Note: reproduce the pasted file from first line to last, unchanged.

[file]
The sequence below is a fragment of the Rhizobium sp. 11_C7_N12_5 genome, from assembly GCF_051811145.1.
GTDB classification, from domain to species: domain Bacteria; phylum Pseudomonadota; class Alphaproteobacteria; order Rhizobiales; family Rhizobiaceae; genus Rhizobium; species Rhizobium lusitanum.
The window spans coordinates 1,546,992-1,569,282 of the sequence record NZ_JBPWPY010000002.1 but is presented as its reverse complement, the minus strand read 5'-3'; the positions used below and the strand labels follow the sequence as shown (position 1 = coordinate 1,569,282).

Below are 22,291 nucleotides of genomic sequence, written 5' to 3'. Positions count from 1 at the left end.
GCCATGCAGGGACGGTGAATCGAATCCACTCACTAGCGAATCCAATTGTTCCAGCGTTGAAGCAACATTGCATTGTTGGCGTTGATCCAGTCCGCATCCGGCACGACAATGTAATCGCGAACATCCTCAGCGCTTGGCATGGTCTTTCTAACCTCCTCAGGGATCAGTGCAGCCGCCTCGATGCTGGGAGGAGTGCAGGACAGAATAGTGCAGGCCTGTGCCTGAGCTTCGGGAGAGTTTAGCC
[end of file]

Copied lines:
The sequence below is a fragment of the Rhizobium sp. 11_C7_N12_5 genome, from assembly GCF_051811145.1.
GTDB classification, from domain to species: domain Bacteria; phylum Pseudomonadota; class Alphaproteobacteria; order Rhizobiales; family Rhizobiaceae; genus Rhizobium; species Rhizobium lusitanum.
The window spans coordinates 1,546,992-1,569,282 of the sequence record NZ_JBPWPY010000002.1 but is presented as its reverse complement, the minus strand read 5'-3'; the positions used below and the strand labels follow the sequence as shown (position 1 = coordinate 1,569,282).

Below are 22,291 nucleotides of genomic sequence, written 5' to 3'. Positions count from 1 at the left end.
GCCATGCAGGGACGGTGAATCGAATCCACTCACTAGCGAATCCAATTGTTCCAGCGTTGAAGCAACATTGCATTGTTGGCGTTGATCCAGTCCGCATCCGGCACGACAATGTAATCGCGAACATCCTCAGCGCTTGGCATGGTCTTTCTAACCTCCTCAGGGATCAGTGCAGCCGCCTCGATGCTGGGAGGAGTGCAGGACAGAATAGTGCAGGCCTGTGCCTGAGCTTCGGGAGAGTTTAGCC